People with mutations in a gene called TBR1 have unusual features in several brain regions, along with autism traits and developmental delay, according to a new study1.
TBR1 encodes a protein that is involved in brain development. It controls the expression of several other autism-linked genes that lay out the structure of the cerebral cortex, the brain’s outer layer and locus of higher cognition.
Studies in mice have suggested that deletion or mutation of TBR1 results in structural abnormalities in the brain2. The layers of the cerebral cortex in these mice may be disorganized, and connections in the amygdala — a structure involved in processing emotions — may be missing.
However, few studies have examined how TBR1 mutations affect people.
Mutations in the gene have been linked to intellectual disability and autism, but more subtle features have not been well documented, says lead investigator Sophie Nambot, a clinician who specializes in medical genetics at the Centre Hospitalier Universitaire Dijon Bourgogne in France.
Previous research documented about 13 people with TBR1 mutations, but the reports included minimal information about outward characteristics, and few include brain-scan data, Nambot says.
The new study adds 25 previously unreported individuals to the literature, along with detailed descriptions of their physical, neurological and genetic features. The findings were published in January in the European Journal of Human Genetics.
“It greatly increases the number of individuals and types of mutations in the TBR1 gene that are associated with developmental disorders,” says John Rubenstein, professor of psychiatry at the University of California, San Francisco, who was not involved in the study.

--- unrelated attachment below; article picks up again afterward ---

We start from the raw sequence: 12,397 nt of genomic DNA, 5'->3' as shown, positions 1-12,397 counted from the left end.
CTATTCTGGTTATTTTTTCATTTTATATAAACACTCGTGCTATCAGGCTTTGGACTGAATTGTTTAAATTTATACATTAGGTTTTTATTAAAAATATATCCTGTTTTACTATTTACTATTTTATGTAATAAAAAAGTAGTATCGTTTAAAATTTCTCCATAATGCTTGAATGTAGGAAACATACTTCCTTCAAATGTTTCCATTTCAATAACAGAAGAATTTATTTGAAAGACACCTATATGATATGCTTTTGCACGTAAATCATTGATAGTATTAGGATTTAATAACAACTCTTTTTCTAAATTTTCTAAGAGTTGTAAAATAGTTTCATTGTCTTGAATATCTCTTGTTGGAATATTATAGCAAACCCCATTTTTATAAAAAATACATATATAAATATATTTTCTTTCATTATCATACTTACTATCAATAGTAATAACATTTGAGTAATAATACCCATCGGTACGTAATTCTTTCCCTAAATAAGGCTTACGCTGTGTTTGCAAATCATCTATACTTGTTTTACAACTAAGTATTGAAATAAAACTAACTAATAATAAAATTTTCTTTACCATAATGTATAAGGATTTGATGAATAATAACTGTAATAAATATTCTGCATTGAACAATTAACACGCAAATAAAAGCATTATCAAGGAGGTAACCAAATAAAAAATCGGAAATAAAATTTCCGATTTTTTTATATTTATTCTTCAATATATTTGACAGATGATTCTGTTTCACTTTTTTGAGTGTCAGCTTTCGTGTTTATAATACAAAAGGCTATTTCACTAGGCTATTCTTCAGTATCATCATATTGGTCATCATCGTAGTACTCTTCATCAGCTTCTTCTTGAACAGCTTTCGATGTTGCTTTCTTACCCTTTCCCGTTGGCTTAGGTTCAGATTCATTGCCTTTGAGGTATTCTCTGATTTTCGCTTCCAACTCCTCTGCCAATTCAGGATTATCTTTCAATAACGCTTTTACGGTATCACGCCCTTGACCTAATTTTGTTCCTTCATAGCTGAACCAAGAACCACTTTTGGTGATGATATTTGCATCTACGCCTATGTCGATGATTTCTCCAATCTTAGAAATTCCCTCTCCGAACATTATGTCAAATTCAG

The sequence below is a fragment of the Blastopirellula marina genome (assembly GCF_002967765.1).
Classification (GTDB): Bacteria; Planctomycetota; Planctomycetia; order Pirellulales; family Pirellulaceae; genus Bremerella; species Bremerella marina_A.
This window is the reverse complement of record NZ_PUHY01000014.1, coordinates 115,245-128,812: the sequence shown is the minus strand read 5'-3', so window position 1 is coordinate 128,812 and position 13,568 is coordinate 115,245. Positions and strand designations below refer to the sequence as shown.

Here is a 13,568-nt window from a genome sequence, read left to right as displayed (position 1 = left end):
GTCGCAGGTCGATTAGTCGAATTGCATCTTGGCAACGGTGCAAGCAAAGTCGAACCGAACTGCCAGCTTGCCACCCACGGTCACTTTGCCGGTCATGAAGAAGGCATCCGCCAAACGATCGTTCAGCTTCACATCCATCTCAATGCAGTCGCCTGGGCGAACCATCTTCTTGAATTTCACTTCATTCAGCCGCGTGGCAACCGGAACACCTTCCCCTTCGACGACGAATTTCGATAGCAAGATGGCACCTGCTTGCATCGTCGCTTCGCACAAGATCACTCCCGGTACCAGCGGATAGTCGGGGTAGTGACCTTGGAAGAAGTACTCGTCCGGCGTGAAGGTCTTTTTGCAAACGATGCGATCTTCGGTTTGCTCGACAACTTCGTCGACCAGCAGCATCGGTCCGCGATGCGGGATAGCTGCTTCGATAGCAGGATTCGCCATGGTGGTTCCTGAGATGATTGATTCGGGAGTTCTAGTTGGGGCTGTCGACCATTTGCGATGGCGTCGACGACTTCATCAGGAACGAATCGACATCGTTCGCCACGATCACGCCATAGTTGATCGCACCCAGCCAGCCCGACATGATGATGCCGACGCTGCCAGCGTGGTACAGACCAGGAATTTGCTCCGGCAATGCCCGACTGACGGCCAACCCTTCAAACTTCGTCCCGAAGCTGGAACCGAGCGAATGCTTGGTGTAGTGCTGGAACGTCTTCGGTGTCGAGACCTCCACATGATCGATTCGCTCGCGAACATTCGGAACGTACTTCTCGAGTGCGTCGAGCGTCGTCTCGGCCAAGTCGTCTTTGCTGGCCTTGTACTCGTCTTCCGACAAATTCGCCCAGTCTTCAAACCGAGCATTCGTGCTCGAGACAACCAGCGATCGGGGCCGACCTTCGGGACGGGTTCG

Nambot’s team identified people with TBR1 mutations by contacting national and international health networks, such as GeneMatcher and DECIPHER. They ultimately recruited 25 people, ranging in age from 2 to 29 years, at 22 sites.
Scientists at the centers gathered information about these individuals’ development and autism traits, such as communication difficulties, lack of eye contact and restricted interests.
All 25 have intellectual disability or moderate-to-severe developmental delays; 19 show autism traits.
The researchers also scanned the individuals’ genomes to identify small and large mutations in TBR1. Combining their data with those from previous studies, the team identified 29 different single-nucleotide variants.
Magnetic resonance images from seven of the people revealed previously unidentified structural differences in their brains, Nambot says. These differences are in the cerebral cortex; the anterior commissure, a neuronal tract that connects the two hemispheres of the brain; and the hippocampus, an area involved in learning and memory.
In two of the people, the ridges in the cerebral cortex are unusually broad and thick, and in three people, the hippocampus is malformed.
“The hippocampal problems are very likely to affect learning and memory,” says Robert Hevner, director of neuropathology at the University of California, San Diego. The findings may explain why people with TBR1 mutations have developmental delays, he says. They also support prior studies suggesting that TBR1 affects a type of cell that helps organize the cortex and the hippocampus during fetal development.
Notably, in all seven people, the anterior commissure is thin or absent.
Research in mice demonstrates a similar phenomenon, says Yi-Ping Hsueh, distinguished research fellow in neuroscience at the Institute of Molecular Biology in Taiwan, who was not involved in the new study. In 2014, Hsueh’s team found the anterior commissure to be partially missing in mice lacking one copy of TBR1, resulting in social and cognitive problems2.
Unlike mouse studies, however, the new study does not quantify volume differences in brain structures, which makes it difficult to gauge what should be considered atypical, Hsueh says.
The researchers caution that their sample is small, especially given the range of TBR1 mutations present. Still, they say, their findings may help scientists classify genetic subtypes of autism.